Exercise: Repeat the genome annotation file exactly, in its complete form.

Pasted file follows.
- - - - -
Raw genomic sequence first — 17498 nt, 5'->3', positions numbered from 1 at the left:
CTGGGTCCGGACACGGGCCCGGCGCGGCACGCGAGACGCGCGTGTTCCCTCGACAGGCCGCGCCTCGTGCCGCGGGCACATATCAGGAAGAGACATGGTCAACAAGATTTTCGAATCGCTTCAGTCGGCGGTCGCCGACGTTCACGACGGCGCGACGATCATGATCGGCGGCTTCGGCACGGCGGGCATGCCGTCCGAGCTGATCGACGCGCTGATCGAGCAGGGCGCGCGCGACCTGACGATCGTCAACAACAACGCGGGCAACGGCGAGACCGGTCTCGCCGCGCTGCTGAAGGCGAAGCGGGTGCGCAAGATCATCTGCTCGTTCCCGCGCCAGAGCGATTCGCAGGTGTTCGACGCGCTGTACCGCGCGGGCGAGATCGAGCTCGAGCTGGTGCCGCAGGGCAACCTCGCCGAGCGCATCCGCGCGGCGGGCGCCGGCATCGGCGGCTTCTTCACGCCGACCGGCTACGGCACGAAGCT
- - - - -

Raw genomic sequence first — 17498 nt, 5'->3', positions numbered from 1 at the left:
CTGGGTCCGGACACGGGCCCGGCGCGGCACGCGAGACGCGCGTGTTCCCTCGACAGGCCGCGCCTCGTGCCGCGGGCACATATCAGGAAGAGACATGGTCAACAAGATTTTCGAATCGCTTCAGTCGGCGGTCGCCGACGTTCACGACGGCGCGACGATCATGATCGGCGGCTTCGGCACGGCGGGCATGCCGTCCGAGCTGATCGACGCGCTGATCGAGCAGGGCGCGCGCGACCTGACGATCGTCAACAACAACGCGGGCAACGGCGAGACCGGTCTCGCCGCGCTGCTGAAGGCGAAGCGGGTGCGCAAGATCATCTGCTCGTTCCCGCGCCAGAGCGATTCGCAGGTGTTCGACGCGCTGTACCGCGCGGGCGAGATCGAGCTCGAGCTGGTGCCGCAGGGCAACCTCGCCGAGCGCATCCGCGCGGCGGGCGCCGGCATCGGCGGCTTCTTCACGCCGACCGGCTACGGCACGAAGCT